|« Mac Takes a Look Back||UNI Panthers miss out on No. 1 ranking »|
Pay to Play: How Much of a Business is FAMU's Non-Conference Games?
You’re watching a football player in a green and gold uniform continuously rush past the goal line into their end zone. You throw up your hands in frustration when your team’s defense isn’t defending as well as they should. You painfully watch the scoreboard as the opponent’s points steadily increase. You shake your head when you take a look at the final score…University of South Florida 70, FAMU 17.
The score doesn’t reflect the talent that Florida A&M’s football team possesses. There is always going to be a team that works harder and performs better than the next. The question Rattler fans continue to ask is why we play teams that have notably better programs?
According to FAMU’s Athletic Director Derek Horne, FAMU plays schools such as USF and the University of Miami to build relationships with schools in the state. The decision to play a team is a joint agreement by coaches and the athletic directors.
It is important to build relationships, but at the cost of team statistics. Every time it plays schools of this caliber, the opponent is allowed to improve statistics, not FAMU’s.
On average, Florida A&M makes approximately $250,000 to $280,000 during a home game.
FAMU’s Athletic Director Derek Horne said the money the university makes is for a “guarantee game.” The amount is anywhere between $450,000 and $600,000.
This money is used to ensure that a school, FAMU in this case, is able to travel to play the opposing team. The amount of money depends on what school the team plays.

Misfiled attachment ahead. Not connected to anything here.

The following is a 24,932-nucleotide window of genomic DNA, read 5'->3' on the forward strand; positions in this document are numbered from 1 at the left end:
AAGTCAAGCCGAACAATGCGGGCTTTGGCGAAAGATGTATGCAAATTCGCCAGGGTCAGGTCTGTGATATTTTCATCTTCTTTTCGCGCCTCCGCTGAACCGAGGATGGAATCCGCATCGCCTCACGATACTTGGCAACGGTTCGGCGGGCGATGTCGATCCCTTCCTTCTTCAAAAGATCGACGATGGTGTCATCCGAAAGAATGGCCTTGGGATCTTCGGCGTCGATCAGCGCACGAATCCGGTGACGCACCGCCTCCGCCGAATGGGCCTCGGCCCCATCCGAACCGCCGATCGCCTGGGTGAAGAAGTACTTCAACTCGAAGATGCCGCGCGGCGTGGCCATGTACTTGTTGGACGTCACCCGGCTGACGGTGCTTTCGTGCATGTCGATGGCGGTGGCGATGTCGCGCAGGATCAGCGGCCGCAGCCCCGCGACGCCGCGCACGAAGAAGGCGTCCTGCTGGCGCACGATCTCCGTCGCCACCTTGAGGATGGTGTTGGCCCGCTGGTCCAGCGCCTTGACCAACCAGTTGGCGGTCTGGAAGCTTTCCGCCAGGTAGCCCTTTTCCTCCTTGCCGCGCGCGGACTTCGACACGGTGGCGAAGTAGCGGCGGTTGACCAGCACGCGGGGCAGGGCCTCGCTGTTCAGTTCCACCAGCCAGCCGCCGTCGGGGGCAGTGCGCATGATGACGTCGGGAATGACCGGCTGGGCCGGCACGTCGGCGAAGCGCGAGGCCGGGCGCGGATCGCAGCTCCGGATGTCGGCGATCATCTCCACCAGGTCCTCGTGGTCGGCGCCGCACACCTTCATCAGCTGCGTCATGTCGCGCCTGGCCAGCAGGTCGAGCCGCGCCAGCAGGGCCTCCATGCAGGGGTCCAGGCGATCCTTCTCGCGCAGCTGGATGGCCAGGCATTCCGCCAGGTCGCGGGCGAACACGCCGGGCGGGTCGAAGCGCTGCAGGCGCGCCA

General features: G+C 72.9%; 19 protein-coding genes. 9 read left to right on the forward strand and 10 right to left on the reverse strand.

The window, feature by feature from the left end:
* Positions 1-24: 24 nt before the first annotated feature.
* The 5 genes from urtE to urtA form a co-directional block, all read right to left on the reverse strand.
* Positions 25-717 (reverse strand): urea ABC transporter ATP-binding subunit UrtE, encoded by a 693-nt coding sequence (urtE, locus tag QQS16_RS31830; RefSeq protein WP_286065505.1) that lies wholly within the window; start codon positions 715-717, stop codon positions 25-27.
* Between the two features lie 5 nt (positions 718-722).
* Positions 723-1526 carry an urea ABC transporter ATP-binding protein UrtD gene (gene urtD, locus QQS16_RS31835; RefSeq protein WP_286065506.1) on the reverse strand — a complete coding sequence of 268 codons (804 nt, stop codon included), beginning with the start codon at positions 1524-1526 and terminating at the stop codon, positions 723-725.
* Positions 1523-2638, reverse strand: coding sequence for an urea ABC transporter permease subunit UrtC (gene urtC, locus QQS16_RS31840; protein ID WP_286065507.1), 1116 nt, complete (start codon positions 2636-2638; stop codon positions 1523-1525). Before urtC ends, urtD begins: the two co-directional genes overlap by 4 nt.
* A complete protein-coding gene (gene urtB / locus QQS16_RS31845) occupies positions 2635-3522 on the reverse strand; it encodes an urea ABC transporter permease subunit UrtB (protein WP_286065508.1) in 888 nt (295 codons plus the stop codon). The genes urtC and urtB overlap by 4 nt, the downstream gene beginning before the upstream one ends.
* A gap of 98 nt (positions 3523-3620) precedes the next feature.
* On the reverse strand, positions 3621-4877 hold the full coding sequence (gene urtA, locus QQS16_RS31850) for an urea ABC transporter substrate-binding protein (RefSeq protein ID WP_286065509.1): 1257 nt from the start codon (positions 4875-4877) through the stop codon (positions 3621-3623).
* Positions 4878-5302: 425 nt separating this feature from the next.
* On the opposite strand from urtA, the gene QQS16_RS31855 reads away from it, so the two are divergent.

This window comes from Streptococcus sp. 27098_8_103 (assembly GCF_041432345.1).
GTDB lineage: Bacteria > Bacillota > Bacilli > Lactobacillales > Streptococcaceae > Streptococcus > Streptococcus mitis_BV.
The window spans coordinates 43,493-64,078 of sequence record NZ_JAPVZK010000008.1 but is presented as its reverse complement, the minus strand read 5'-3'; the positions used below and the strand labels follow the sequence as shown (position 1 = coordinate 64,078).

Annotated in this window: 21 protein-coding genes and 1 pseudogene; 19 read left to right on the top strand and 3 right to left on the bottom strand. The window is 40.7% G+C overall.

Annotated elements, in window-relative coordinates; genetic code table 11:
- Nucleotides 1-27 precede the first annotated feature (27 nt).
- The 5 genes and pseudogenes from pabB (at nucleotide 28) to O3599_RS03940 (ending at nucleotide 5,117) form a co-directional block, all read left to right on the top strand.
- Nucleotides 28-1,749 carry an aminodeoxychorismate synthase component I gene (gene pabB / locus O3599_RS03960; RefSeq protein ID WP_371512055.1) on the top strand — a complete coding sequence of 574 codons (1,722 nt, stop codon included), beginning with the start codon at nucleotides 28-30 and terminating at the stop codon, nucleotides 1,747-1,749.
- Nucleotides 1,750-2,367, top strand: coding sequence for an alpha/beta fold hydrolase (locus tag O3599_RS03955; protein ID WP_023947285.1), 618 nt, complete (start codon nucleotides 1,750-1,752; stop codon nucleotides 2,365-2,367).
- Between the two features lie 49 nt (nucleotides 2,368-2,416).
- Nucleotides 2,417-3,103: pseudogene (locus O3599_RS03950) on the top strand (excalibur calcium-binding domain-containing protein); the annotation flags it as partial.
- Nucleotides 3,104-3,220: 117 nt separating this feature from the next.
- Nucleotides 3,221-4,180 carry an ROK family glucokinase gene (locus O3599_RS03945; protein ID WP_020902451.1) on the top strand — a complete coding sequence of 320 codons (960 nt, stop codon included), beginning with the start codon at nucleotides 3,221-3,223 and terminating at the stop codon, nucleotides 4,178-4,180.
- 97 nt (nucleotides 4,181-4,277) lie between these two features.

For MEAC games, there are no guarantees.
In the bigger scheme of things, does the Mid-Eastern Atlantic Conference have any input on decisions like these?
“MEAC football teams are encouraged to play football institutions that will increase the team and conference’s chances for post-season recognition and competition, as well as aid in maximizing the team’s strength of schedule,” said a statement released by the MEAC commissioner’s office.
Running back Darrell Scott is the first USF player to run more than 50 yards in one play. By halftime, quarter back BJ Daniels had thrown for 355 yards. An offensive record of 580 yards was broken shortly after half time. Not to mention, this game was the second highest scoring game of USF’s history. Even a Big East record was broken with the Bulls finishing with a total of 745 yards.
“It’s always a great experience to play as the underdog,” said FAMU tight end Mike Ethridge.
Ethridge said he was able to learn more about his own skill level from the game, and was taken aback by USF scoring 70 points.
What did FAMU’s football program get out of the game? Besides the loss and the individual lessons players learned, they’ve received unwanted humiliation. The goal of playing a game is to win. No team wants to be demolished and be the joke of the sports’ world.
There is no way a fan can sit in the stands and feel proud. With a game like this, a fan from either school would hope the referees would just call the game. Some may have even prayed a “mercy rule” into existence. That good ol’ Rattler pride was missing that Saturday.
FAMU is not alone. Bethune-Cookman played the University Miami this season. Savannah State has played Appalachian State this season. Both HBCUs suffered from terrible defeats.
By Brittany M. Somerville, The Famuan